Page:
We tried once again to get a glimpse of Denali this morning, but again, she was shrouded with clouds. Our 5 nights in Denali is over and we definitely need to come back and spend more time exploring this amazingly vast park. While there are very few defined trails, you can walk throughout most of the park, on the tundra, through the taiga and on the river bars.
Once we got packed up we made our way out of the park. We had to stop at the kennels to say goodbye to our favorite dogs and ended up catching the last 15 minutes of the sled dog presentation. Said goodbye to Prusik, Disco and Polly. We found out the dogs are only fed once a day in the summer (hence why they were to so excited the previous day when it was feeding time) and twice a day in the winter. Clove is pregnant (she came up to me the first day but since has just been sleeping) and is due sometime in the next 5 days. Can’t wait to see what, or how big, her litter is. The ranger said the dogs could have any where between 3 and 13 puppies. They expect clove to have a large litter based on how big she is. ***Update - Clove gave birth to 7 healthy puppies on August 4th - 5 boys and 2 girls!
Finally made it over to the Murie Science Learning Center, which is actually the visitor center in the winter. They have a nice display about the dinosaurs and the fossils that were found in 2005. They also have this amazing quilt hanging that represents the different climates in Alaska and the animals that can be found in each area. Finally got another shower and did some laundry at the Riley Creek Campground/Mercantile. $4.50 for a 7 minute shower was pretty nice, but the laundry had 3 of 4 washers/dryers working, again, small machines (not like the industrial size machines at most Laundromats).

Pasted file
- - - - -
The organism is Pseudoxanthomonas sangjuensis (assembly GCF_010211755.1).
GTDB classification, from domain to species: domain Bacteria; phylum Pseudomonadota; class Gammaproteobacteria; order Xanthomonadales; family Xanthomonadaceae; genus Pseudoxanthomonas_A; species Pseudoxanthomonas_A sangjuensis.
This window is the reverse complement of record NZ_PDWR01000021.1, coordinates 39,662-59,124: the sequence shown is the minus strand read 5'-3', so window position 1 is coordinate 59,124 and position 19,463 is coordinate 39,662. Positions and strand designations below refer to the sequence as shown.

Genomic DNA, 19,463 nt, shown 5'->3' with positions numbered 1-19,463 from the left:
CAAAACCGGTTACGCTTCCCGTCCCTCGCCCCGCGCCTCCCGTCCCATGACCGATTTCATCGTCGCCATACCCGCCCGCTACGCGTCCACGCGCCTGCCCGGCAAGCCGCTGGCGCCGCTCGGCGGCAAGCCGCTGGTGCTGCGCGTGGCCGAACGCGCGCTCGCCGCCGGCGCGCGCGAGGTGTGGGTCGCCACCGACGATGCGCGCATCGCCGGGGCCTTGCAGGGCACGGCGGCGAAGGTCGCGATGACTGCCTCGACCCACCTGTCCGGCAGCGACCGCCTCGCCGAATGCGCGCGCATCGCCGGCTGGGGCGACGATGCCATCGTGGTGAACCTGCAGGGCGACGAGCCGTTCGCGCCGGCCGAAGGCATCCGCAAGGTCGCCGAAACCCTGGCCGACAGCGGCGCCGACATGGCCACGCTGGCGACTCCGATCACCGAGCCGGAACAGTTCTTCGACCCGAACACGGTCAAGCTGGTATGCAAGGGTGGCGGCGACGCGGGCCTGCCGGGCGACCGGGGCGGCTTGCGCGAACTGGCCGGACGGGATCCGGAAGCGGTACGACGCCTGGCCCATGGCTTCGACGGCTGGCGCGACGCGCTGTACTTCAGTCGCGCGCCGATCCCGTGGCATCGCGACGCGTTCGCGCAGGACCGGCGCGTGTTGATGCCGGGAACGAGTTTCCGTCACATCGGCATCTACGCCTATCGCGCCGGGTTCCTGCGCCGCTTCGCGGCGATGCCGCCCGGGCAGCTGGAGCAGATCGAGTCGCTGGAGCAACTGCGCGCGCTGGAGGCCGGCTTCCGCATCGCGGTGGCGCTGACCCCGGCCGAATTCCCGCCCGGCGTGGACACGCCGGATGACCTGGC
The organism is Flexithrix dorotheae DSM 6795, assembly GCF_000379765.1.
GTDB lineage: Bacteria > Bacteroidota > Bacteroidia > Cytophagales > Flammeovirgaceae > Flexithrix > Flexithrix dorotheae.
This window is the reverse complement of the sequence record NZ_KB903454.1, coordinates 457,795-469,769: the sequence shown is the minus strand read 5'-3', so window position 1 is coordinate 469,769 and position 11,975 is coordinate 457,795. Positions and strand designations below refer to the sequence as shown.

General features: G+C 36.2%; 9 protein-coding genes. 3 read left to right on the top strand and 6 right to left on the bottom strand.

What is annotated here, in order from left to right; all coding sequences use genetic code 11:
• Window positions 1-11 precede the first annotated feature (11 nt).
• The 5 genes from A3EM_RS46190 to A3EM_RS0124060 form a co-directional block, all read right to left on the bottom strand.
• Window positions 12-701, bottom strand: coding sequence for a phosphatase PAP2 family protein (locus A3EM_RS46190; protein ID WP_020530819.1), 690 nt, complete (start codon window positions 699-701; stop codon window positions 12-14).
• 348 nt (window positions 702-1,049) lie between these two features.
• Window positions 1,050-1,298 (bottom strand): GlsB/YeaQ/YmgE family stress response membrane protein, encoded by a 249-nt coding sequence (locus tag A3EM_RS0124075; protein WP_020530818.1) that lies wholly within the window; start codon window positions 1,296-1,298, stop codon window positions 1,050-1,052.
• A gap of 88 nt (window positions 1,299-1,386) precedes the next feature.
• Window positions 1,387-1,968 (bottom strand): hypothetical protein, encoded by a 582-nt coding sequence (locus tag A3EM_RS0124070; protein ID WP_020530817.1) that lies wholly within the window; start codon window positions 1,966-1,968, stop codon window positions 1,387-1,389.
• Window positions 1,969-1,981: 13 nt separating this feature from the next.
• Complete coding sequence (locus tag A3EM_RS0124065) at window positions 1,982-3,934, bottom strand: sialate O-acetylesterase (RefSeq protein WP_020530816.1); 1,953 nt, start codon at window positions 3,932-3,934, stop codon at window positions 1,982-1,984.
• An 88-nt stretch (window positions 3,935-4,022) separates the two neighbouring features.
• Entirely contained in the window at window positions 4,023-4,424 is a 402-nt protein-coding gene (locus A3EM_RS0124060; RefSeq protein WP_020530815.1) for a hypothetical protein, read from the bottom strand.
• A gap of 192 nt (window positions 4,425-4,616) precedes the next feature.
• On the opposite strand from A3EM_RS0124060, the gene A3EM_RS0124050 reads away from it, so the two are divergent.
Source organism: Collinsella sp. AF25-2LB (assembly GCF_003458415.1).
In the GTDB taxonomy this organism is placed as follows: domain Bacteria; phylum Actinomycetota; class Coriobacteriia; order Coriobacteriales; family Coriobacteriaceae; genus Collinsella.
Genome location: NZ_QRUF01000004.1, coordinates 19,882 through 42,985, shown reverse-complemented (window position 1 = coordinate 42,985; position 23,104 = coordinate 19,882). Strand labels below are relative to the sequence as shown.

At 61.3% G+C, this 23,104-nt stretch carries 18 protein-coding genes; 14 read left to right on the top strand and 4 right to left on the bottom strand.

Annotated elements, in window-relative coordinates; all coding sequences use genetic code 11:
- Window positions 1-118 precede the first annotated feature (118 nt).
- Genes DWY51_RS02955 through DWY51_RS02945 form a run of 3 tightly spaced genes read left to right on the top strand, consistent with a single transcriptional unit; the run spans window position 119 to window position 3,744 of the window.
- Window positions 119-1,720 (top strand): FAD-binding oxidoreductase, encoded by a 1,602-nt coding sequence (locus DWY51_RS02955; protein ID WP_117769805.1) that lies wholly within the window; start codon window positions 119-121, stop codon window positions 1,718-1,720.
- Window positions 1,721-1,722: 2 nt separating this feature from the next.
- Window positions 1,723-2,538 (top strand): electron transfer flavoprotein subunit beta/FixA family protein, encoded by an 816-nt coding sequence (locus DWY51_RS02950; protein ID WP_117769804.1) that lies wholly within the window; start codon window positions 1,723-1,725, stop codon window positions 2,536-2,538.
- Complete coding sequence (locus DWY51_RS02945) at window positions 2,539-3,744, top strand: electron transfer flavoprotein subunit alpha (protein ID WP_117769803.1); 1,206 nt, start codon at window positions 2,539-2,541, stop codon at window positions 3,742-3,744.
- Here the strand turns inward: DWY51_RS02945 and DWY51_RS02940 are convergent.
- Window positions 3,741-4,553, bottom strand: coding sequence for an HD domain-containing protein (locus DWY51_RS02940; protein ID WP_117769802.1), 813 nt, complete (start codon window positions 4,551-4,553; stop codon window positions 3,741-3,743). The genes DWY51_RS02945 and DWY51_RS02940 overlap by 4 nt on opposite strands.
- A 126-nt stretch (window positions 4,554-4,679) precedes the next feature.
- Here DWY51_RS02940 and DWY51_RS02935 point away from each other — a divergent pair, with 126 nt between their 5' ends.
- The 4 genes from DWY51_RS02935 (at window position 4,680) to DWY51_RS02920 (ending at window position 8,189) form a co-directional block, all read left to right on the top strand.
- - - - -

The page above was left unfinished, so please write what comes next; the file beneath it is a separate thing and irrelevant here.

Gassed up (and got a few goodies for the road) and hit the Denali Highway around 2:30 pm. This 135 mile road cuts across the interior from Cantwell (just south of Denali) to Paxon, was completed in the early 1970's. 110 miles of the road is unpaved, and while the majority of the road was fairly washboard, there were a few patches of serious potholes in the 60 mile and 90 mile areas. It is hard to go faster than 35 mph even though the speed limit is 50 mph. There are lots of kettle ponds and you follow the Nenana river. We finally saw some caribou around mile 66 and saw 2 swans with 4 babies along one of the lakes. We also saw a bald eagle that looked like it was being chased by a smaller white bird (mew gull?). We had off and on drizzle/rain from about mile 70. The clouds were low (and we were high on the road) so it was hard to see the landscape. Our original destination was Paxon Lake (which the boys fished for a little bit and stretched our legs) but we decided we wanted to get to Glenallen to do some very necessary grocery shopping and get up to the Kennicott/McCarthy area a day early. After leaving Paxon Lake we started seeing some white mountains pop up behind the trees and curves in the road. We were graced with the presence of Mt. Drum, 12,010 feet high, in the Wrangell Mountains. It was a truly stunning sight!
We spent the night at the Northern Lights campground at the east end of Glenallen. We had a nice dry site - $27 – which included free coffee and 2 shower tokens.